d) Be advised that you can not have two servers listening on the same the port on the same computer. So for example before you use an inbond-client side port checker you must make sure that uTorrent is not running - which explains on http://portforward.com/softwareguides/utorrent/utorrent.htm that they say
If uTorrent is currently open, you will need to completely close it at this time. Make sure that the green uTorrent icon is not still hiding in your notification area (next to your clock). If it is, right click on it and choose "Exit". Before moving forward to things like selecting torrents, seeders, and leachers, we need to verify that your port is open. We recommend downloading our free Open Port Check Tool to test if incoming connections are being allowed through your router on your uTorrent Listening Port
e) And generally if the program/app is running that you are trying to forward for, then the server is listening.
Info - 7 Part b)
Here are some catches about ping:
a) If the server that you forwarded requires that you reply to ping, well then you must enable responding to ping in the router.
b) If the server that you forwarded does not require that you reply to ping, well that depends on another factor..
As to what that other factor is, I point to and quote the post by nwrickert (DSLR user #1070900)
in DSLR (dslreports.com) Forums >Broadband Tech > Security > Security > DMZ and portforwarding are equally dangerous?
While he tells people that responding to ping is dangerous, he replys to ping.
That's a pretty minor point. The reason some people prefer to not respond to ping, is to avoid demonstrating their presence on the net. Gibson has a public site whose presence on the net is well known, so that reason for not responding to ping simply does not apply.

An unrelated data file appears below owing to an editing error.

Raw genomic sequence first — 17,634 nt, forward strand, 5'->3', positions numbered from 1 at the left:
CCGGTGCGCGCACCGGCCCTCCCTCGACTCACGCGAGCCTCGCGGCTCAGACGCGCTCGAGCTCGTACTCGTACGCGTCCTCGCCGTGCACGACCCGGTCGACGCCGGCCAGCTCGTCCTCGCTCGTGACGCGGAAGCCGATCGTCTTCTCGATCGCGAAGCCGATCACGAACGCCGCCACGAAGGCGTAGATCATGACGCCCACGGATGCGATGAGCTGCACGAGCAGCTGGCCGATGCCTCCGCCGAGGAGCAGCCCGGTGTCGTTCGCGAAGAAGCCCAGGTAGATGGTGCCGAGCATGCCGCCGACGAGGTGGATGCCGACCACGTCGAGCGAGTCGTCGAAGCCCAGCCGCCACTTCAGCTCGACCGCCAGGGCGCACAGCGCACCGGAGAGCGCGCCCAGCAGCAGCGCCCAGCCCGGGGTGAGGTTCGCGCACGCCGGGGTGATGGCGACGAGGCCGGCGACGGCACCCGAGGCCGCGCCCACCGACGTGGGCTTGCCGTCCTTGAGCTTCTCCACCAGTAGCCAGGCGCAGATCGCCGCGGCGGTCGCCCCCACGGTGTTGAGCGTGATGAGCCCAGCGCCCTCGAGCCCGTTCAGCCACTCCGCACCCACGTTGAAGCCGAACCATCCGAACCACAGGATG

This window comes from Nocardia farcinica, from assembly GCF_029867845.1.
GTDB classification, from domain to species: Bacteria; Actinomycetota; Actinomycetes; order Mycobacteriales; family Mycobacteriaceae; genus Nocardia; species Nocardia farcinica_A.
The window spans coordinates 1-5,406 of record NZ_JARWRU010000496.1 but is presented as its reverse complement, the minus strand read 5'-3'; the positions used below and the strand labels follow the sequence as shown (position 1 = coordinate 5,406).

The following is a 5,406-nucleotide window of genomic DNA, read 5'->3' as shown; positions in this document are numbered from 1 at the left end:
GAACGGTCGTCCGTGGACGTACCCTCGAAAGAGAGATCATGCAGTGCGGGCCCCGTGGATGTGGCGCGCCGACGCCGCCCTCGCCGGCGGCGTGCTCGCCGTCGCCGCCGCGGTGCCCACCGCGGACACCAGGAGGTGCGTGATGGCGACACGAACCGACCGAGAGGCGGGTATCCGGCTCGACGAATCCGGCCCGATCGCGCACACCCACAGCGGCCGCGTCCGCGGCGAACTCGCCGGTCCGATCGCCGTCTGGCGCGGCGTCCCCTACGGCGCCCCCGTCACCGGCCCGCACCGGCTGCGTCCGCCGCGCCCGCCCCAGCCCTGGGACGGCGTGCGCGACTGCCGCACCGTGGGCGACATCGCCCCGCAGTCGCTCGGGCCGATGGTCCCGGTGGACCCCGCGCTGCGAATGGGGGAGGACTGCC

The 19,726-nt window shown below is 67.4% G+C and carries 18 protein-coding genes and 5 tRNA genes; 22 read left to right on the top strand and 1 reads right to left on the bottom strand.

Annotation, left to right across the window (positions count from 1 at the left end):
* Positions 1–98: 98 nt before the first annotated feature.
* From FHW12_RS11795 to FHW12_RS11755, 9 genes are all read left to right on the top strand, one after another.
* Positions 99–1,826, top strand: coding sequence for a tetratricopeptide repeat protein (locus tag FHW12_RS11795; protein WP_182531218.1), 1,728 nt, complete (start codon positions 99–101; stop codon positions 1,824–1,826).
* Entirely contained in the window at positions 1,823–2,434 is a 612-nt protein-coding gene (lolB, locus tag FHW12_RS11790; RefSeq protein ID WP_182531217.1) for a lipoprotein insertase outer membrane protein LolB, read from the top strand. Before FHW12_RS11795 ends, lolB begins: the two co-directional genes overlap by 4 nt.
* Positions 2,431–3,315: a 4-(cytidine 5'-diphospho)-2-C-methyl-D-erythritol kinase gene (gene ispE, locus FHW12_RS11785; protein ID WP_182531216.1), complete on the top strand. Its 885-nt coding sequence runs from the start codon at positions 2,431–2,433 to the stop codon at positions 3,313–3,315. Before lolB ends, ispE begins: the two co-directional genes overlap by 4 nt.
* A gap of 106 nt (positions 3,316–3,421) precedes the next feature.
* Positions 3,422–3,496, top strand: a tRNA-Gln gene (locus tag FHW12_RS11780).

While Steve Gibson does sometimes say some useful things, he mostly seems to be making mountains out of molehills
Note: Sorry for my misspelling, I meant replies.
c) There are certain troubleshooting tools that require that you reply to ping.
For example if you wanted to use the followings tool(s) at DSLR (dslreports.com) -> Tools
: Smokeping, Line quality - Ping Test, and for 24x7 Line Monitoring...
#4 If the ports are open (this means not just in the router) but the program/app does not work: I have an odd feeling that with this server, you must reply to ping.
Info - 7 Part c:
You must provide to users from the outside either your non bogan IP Address or DDNS.
What DNS is, here is the simple as possible version as how it works.
I know of a given domain name. What is their IP Address for that domain?
The first D in DDNS means/allows you to have a domain name the follows your non static non bogan IP Address. Which is a lot easier to provide and normally most people use DNS over the IP Address for the content servers that they want to connect to..
Info - 7 part d:
If you do not see the non bogan IP Address anywhere in the your router it's screens, it first matters what the WAN IP Address in the router is:
a) From 100.64.0.0 - 100.127.255.255, then CGNAT/NAT444/LSN is present (See fix above if the case).
b) From 10.0.0.0 to 10.255.255.255, from 172.16.0.0 to 172.31.255.255 OR from 192.168.0.0 to 192.168.255.255 and if your NAT router is a RJ-45 WAN port router:
Step 1: Physically find your NAT Router
Step 2: Find the WAN port of it.
Info: WAN port could be called Internet or To Modem or To ONT port.
Step 3: Report back what the brand and model of the device that is connected at the other end of the wire that is connected to the WAN port of the NAT router.
c) From 10.0.0.0 to 10.255.255.255, from 172.16.0.0 to 172.31.255.255 OR from 192.168.0.0 to 192.168.255.255 and if your NAT router is NOT a RJ-45 WAN port router, then CGNAT/NAT444/LSN is present (See fix above if the case).
d) If from 10.0.0.0 to 10.255.255.255, from 172.16.0.0 to 172.31.255.255 OR from 192.168.0.0 to 192.168.255.255 and if your NAT router is a gateway NAT router, it matters how it is connected to the Internet (RJ-45 WAN port or acting a modem combo).
e) If from 10.0.0.0 to 10.255.255.255, from 172.16.0.0 to 172.31.255.255 OR from 192.168.0.0 to 192.168.255.255 and you do not know the type of NAT router yours is, it would help to know the brand and model it is - if you did not post already. Since you have, I will see what I can find out about your NAT router.
f) If the WAN IP was not any of those, it would be a good idea to check to see how the non bogan IP Address is not the same (and not NAT). If you need help finding why that is, you are to asking for help doing so.
[EDIT] #1 Added Gateway NAT router
#2 The type of NAT router that you have = Gateway type of NAT router.